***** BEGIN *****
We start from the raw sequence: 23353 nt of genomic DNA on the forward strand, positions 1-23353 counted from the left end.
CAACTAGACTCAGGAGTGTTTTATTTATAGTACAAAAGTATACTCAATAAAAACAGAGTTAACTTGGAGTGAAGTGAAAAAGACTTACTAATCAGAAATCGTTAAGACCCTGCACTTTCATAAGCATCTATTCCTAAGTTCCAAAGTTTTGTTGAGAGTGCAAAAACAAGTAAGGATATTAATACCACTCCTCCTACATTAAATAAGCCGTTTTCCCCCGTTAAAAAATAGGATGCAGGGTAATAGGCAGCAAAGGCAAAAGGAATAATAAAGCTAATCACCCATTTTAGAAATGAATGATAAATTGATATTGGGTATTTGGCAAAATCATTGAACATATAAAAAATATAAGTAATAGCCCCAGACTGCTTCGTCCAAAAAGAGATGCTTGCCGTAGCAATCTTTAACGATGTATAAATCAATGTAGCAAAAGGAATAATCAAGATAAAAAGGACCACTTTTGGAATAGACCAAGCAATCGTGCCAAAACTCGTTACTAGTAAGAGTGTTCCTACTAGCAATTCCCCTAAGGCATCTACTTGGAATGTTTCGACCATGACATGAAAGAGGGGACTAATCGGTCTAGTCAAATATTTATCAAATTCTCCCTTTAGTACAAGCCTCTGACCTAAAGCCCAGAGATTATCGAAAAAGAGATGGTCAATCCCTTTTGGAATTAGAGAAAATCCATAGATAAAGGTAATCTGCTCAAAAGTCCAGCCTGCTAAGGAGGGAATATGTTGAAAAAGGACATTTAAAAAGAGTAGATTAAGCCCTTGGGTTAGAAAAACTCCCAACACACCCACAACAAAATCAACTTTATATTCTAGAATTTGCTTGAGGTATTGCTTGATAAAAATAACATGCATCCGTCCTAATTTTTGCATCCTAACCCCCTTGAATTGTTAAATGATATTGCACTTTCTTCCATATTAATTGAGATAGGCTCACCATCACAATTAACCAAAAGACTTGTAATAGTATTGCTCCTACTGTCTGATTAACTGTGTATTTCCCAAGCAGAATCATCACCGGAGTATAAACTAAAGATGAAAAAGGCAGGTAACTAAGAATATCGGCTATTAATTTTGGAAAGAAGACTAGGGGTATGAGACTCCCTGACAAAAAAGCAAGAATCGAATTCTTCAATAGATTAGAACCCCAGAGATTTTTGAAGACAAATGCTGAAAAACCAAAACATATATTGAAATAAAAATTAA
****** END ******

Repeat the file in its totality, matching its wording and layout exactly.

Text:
We start from the raw sequence: 23353 nt of genomic DNA on the forward strand, positions 1-23353 counted from the left end.
CAACTAGACTCAGGAGTGTTTTATTTATAGTACAAAAGTATACTCAATAAAAACAGAGTTAACTTGGAGTGAAGTGAAAAAGACTTACTAATCAGAAATCGTTAAGACCCTGCACTTTCATAAGCATCTATTCCTAAGTTCCAAAGTTTTGTTGAGAGTGCAAAAACAAGTAAGGATATTAATACCACTCCTCCTACATTAAATAAGCCGTTTTCCCCCGTTAAAAAATAGGATGCAGGGTAATAGGCAGCAAAGGCAAAAGGAATAATAAAGCTAATCACCCATTTTAGAAATGAATGATAAATTGATATTGGGTATTTGGCAAAATCATTGAACATATAAAAAATATAAGTAATAGCCCCAGACTGCTTCGTCCAAAAAGAGATGCTTGCCGTAGCAATCTTTAACGATGTATAAATCAATGTAGCAAAAGGAATAATCAAGATAAAAAGGACCACTTTTGGAATAGACCAAGCAATCGTGCCAAAACTCGTTACTAGTAAGAGTGTTCCTACTAGCAATTCCCCTAAGGCATCTACTTGGAATGTTTCGACCATGACATGAAAGAGGGGACTAATCGGTCTAGTCAAATATTTATCAAATTCTCCCTTTAGTACAAGCCTCTGACCTAAAGCCCAGAGATTATCGAAAAAGAGATGGTCAATCCCTTTTGGAATTAGAGAAAATCCATAGATAAAGGTAATCTGCTCAAAAGTCCAGCCTGCTAAGGAGGGAATATGTTGAAAAAGGACATTTAAAAAGAGTAGATTAAGCCCTTGGGTTAGAAAAACTCCCAACACACCCACAACAAAATCAACTTTATATTCTAGAATTTGCTTGAGGTATTGCTTGATAAAAATAACATGCATCCGTCCTAATTTTTGCATCCTAACCCCCTTGAATTGTTAAATGATATTGCACTTTCTTCCATATTAATTGAGATAGGCTCACCATCACAATTAACCAAAAGACTTGTAATAGTATTGCTCCTACTGTCTGATTAACTGTGTATTTCCCAAGCAGAATCATCACCGGAGTATAAACTAAAGATGAAAAAGGCAGGTAACTAAGAATATCGGCTATTAATTTTGGAAAGAAGACTAGGGGTATGAGACTCCCTGACAAAAAAGCAAGAATCGAATTCTTCAATAGATTAGAACCCCAGAGATTTTTGAAGACAAATGCTGAAAAACCAAAACATATATTGAAATAAAAATTAA